Cambodia Police Chief Suspended Following 'Unprecedented' Sex Abuse Investigation
A public debate over the treatment of women in Cambodia has escalated in recent weeks.
By Matt Blomberg
PHNOM PENH, Aug 14 (Thomson Reuters Foundation) — A high-ranking Cambodian police official has been suspended from duties pending an investigation into "unprecedented" allegations of sexual misconduct made by four junior female officers that hit the headlines, according to the Interior Ministry.
The two-star major general and provincial police chief is accused of forcing officers to perform sex acts at work under the threat of blocking their progress in the police force.
Previous complaints against the police chief were met with ridicule and threats, the four women said in a complaint to the Interior Minister Sar Kheng, which was dated July 30 and leaked to the press on Aug. 10.
The police chief stood down on Wednesday, according to a statement signed by the minister. An Interior Ministry spokesman declined to add further comment on Friday.
The case has hit headlines in Cambodia during an escalating public debate over the treatment of women in Cambodia, where a draft law to restrict what women can wear has raised concerns of further entrenching a culture of victim blaming in sex crimes.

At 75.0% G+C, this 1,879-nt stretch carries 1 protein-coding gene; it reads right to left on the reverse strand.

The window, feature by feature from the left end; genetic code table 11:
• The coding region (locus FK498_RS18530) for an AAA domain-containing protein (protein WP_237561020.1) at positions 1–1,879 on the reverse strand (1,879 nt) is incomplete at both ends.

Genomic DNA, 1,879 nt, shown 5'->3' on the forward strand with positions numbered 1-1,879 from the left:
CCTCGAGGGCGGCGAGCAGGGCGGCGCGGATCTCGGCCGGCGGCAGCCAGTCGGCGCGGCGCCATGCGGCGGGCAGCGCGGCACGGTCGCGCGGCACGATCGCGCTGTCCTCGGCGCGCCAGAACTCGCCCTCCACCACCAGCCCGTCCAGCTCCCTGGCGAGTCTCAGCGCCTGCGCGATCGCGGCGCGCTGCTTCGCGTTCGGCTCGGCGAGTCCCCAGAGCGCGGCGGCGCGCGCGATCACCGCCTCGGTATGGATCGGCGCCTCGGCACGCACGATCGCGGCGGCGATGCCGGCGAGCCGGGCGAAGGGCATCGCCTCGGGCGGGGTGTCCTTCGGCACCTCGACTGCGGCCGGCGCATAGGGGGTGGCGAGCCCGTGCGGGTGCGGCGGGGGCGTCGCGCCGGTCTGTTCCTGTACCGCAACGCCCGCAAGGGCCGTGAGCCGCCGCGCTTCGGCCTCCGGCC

"This case should serve as a reminder that sexual harassment and violence against women should not be met with silence or impunity, as it has been for too long," said Chak Sopheap, head of the Cambodian Center for Human Rights charity. "These unprecedented allegations come at a time when women's rights are making headlines in Cambodia for all the wrong reasons."
Last week, Cambodian women flooded social media with photos of themselves in swimwear to protest a proposed law that would allow police to fine women for wearing clothing deemed too skimpy and men for going shirtless.
The draft law has been billed as necessary to preserve Cambodian culture, but women's right campaigners fear it could be used disproportionately to target women in the conservative Southeast Asian nation.
A woman was jailed in April after Prime Minister Hun Sen called for authorities to track down online vendors using "provocative" sales techniques, which he said sullied Cambodia's culture and encouraged sexual harassment.
Advocacy groups praised the four women police officers who lodged the complaint for their courage and called for them to be protected while the investigation was underway.
"The women's affairs ministry needs to be involved, to ensure the safety of these women," said Chim Channeang, general secretary at NGO-CEDAW, a charity focused on gender equality. "The government has made its commitments to ending violence against women. Now it's time to show the public it is serious."
The women's affairs ministry did not respond to requests for comment.
Amnesty International said accountability for sexual crimes "remains elusive in Cambodia."
"All too often, officials accused of wrongdoing in Cambodia are removed from their posts while the issue receives public attention, only to be quietly moved on to another post when the media attention dissipates," a spokesman said.
Last year, the United Nations highlighted social norms in Cambodia that "justify gender-based violence."
It called for the elimination of the chbap srey, an ancient code of conduct that was part of official school curricula until 2007 and teaches women to be submissive and quiet.